The sea is also like God in being a perpetual presence. It is always there, the omnipresent background to our lives. Whatever happens to us happens to us on the water planet. Every event in human history has been surrounded by the sea, as every event in our lives is surrounded by God. However trivial or ugly the plot of a life may be, the setting is always deep and beautiful.
Another reason why the sea naturally symbolizes God is because its matter naturally symbolizes spirit. It seems to be composed of matter that is only a split second away from becoming spirit, or spirit that just solidified into matter a split second ago. Loren Eiseley, in The Immense Journey, says, “If there is any magic on this planet, it is contained in water . . . remarkably like the mind.”
If water is like mind, then mind is like water. And Eiseley sees that half of the equation too:
As for men, those myriad little detached ponds with their own swarming corpuscular life, what were they but a way that water has of going about beyond the reach of rivers? I too was a microcosm of pouring rivulets. . . . I was three-fourths water, rising and subsiding . . . in my veins. Thoreau, peering at the emerald pickerel in Walden Pond, called them “animalized water.”
As a chicken is an egg’s clever way of making more eggs, a man is water’s clever way of invading the land.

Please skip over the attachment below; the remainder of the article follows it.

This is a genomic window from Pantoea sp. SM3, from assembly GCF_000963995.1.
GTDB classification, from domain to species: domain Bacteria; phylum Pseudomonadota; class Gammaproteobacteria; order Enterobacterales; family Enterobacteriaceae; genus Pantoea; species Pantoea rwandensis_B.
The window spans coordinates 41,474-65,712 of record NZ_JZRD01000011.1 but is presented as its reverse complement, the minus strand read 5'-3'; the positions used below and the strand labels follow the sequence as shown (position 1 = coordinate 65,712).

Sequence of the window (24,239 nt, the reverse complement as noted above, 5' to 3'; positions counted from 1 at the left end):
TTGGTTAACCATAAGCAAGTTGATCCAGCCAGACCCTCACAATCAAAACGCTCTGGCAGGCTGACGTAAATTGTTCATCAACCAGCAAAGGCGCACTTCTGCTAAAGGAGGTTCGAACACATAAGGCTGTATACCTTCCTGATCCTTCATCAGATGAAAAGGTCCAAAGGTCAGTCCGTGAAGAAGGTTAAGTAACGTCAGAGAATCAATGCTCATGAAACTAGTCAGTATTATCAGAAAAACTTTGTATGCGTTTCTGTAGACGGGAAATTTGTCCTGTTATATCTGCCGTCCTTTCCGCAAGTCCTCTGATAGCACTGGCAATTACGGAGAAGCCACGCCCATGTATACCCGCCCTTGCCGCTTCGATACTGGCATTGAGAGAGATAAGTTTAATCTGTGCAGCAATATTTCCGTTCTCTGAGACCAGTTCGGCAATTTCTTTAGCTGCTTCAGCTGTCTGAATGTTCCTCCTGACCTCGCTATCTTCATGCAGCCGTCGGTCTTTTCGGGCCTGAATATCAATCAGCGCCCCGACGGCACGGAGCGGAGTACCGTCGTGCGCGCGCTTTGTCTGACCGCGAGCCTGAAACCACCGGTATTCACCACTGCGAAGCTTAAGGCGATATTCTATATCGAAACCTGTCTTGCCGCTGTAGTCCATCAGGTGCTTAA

Why is the sea Godlike in so many ways? Because it emerged straight from God’s mind, and his mind is still upon it. It is a mirror. Of course Mind is spiritual while both the sea and mirrors are physical, yet both the sea and mirrors are natural symbols of mind.
The mind is most visible in the eyes, “the windows of the soul.” If you want to see a person’s soul, look into his eyes. Look into them, not at them; look along his outer eyes with your own inner eye. If you do that, you will see his mind. Now do the same thing with the sea: Look into her eye, and you will see the Mind of God.
Of course you can’t see God, or any mind, with your outer eyes. And if you could, you would be blinded. Even the sun blinds you if you look at it directly. But you can observe it, during an eclipse, by looking at its image reflected on paper. You can do a similar thing with God. The paper here is the sea.
When you sit by the sea and watch the waves with both attentiveness and peace, both alert and calm, without either laziness or agitation, then your inner eye will open and you will see the mind of God reflected in his great earthly mirror. For he designed it precisely for that purpose: to reflect him to you.
Moving water is holy water. It exorcises the evil spirit of atheism. It baptizes the unconscious. It is more powerful than any argument. That’s why there are few atheists who live by the sea, or even by a swiftly moving river or brook.
Take a baby from birth. Put him near the water. Let him grow up on the shore. Let the water be his only teacher. Let the waves be their words. I will wager that he will not grow up to be an atheist.
The Sea Tempts Us to Gratitude